SuffolkGOP to D.C. conference

Dana Ress

The 2011 Conservative Political Action Conference (CPAC) opened last Thursday morning in Washington D.C. The conference is hosted annually by the American Conservative Union (ACU), serving as a preview for upcoming presidential elections, as well as platforms for rising political stars and retired political figures.

The 2011 conference featured speeches by Mitt Romney and Ron Paul, both of whom will presumably be in the running for President of the United States in 2012. Other notable speakers included former Secretary of Defense Donald Rumsfeld, former Vice President Dick Cheney, Speaker of the House John Boehner, and Michelle Bachmann, a Republican congresswoman from Minnesota.

Nine Suffolk University students made the trip to Washington for the three day event. The SuffolkGOP members were able to procure funds for travel accommodations from the Suffolk Finance Committee in order to attend.

Glen Jackman, SuffolkGOP secretary, credited Vice President Scott Zalatoris for organizing the trip, saying “he really put a lot of effort into it… everything went perfectly.”

For those who were unable to attend the trip, the conference was broadcast via live streaming on the ACU website and speeches are archived on conservative.org.

To view CPAC merely as a gathering of like minded people would be selling it short. Virtually all of the speakers shared their criticism of the current administration, but that was the extent of their similarities. “There were extremes of the Republican Party,” Jackman said. “You had your libertarians, and you also had your Bible-pushing conservatives.”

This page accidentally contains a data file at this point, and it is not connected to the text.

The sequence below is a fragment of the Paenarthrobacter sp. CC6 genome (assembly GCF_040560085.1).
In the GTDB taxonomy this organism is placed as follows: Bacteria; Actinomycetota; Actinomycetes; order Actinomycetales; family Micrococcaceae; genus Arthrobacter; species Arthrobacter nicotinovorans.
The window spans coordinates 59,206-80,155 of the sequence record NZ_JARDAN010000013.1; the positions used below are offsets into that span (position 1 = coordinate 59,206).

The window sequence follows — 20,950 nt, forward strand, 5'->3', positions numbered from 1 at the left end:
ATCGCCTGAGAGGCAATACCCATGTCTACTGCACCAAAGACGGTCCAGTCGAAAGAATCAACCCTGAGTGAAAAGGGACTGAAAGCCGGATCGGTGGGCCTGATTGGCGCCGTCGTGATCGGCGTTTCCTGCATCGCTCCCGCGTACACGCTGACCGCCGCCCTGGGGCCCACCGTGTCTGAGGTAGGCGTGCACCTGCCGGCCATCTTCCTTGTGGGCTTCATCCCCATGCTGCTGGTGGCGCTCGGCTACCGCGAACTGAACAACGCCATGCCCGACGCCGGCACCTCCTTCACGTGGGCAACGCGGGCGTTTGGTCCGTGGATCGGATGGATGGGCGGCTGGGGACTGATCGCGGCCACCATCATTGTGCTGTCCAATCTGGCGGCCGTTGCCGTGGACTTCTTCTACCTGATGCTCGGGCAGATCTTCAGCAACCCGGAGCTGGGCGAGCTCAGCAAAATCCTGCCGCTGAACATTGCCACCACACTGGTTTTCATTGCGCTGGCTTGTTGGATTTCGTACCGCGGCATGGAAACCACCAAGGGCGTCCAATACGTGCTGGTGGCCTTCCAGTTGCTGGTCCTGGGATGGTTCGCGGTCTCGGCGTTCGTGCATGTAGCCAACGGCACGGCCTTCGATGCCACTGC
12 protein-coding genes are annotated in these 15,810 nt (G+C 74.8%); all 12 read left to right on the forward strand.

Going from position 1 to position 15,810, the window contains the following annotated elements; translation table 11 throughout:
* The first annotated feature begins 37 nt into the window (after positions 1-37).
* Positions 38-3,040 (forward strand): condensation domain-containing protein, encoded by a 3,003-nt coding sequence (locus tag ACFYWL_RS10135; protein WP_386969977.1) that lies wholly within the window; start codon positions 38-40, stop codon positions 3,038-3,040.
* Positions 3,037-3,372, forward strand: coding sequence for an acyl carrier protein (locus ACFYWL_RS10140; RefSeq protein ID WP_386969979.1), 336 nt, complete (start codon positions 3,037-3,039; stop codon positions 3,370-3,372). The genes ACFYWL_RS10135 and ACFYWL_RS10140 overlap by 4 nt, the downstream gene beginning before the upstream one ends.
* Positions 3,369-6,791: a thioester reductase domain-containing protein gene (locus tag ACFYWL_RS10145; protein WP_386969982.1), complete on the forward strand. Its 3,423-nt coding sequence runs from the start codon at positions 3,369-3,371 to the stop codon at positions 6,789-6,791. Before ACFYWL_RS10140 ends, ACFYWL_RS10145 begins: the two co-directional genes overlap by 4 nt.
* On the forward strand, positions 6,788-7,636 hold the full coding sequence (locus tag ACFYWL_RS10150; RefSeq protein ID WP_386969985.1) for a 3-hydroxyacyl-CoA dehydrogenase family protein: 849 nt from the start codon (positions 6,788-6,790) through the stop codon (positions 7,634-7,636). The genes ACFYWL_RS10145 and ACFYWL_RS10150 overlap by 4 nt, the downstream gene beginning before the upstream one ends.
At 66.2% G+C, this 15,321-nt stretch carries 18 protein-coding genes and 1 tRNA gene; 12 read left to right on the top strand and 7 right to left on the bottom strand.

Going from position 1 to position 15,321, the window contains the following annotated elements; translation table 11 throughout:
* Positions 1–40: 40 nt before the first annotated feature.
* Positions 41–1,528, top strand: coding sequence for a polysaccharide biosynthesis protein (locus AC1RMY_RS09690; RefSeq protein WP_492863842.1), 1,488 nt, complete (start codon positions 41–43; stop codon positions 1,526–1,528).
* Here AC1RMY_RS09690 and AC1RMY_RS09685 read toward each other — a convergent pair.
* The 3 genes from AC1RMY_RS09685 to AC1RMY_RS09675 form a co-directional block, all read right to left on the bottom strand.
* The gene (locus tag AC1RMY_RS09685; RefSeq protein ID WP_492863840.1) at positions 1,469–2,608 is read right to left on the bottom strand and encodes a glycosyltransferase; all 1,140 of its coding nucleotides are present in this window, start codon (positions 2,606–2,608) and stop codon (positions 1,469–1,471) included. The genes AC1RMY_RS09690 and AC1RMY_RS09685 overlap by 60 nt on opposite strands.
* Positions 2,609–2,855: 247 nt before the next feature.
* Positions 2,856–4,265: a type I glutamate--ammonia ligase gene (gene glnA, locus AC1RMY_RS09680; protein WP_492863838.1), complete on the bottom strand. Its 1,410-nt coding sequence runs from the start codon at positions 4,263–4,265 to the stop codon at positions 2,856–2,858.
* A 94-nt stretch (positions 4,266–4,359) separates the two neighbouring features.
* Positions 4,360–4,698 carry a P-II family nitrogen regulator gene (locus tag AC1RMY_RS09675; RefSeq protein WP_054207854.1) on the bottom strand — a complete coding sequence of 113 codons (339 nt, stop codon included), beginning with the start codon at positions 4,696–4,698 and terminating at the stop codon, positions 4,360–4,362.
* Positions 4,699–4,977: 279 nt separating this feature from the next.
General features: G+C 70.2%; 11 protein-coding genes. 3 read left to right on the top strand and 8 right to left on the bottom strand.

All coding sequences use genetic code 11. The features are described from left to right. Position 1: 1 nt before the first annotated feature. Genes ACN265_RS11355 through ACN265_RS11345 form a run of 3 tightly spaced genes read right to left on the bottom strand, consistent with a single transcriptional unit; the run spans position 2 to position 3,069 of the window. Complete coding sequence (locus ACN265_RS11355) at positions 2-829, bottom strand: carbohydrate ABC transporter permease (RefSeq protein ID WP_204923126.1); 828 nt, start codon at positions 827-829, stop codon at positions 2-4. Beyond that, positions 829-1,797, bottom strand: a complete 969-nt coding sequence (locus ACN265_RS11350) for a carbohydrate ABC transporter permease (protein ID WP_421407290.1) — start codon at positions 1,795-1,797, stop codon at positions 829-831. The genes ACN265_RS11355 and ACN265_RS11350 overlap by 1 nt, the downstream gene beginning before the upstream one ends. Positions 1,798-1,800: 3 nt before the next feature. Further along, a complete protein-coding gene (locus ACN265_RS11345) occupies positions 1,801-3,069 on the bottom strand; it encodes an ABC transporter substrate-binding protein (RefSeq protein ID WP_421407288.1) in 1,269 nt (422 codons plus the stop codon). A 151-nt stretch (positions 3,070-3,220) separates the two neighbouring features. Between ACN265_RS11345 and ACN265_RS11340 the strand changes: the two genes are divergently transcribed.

CPAC is a place to observe the evolution of conservative politics. “It was surprising how the tea party was a real driving force behind CPAC this year,” Jackman said. “[It’s] not necessarily what I had expected.”

To some, that may conjure up visions of Sarah Palin preaching to a crowd of admirers. To many, that would probably be the point at which they lost interest altogether. That however, is a false picture of CPAC itself. Sarah Palin herself was absent at the conference, which is one of the biggest and most important events in conservative politics. Michele Bachmann appears to be the new frontrunner of the tea party movement. Whether or not somebody agrees, disagrees, or is even concerned with these types of politics, they are still going contribute to the 2012 campaign and our history.

The 2011 CPAC also had its fair share of controversy. Dick Cheney was met with a less than enthusiastic crowd, with members of the audience yelling out, calling him a “war criminal,” and “draft dodger.” Many who are less conservative are visibly distancing themselves from all things Bush and all things Palin as a way to reconnect with moderate voters.

Conversely, there was some controversy surrounding the participation of GOProud, an organization of conservative homosexuals and transgenders. Many potential speakers and sponsors boycotted the 2011 event because of its GOProud partnership. The new chairman of the ACU, Al Cardenas, supported by other social conservatives, is considering dropping GOProud as a sponsor.

Those who were able to attend the 2011 CPAC saw politics in action, unfolding right in front of them.

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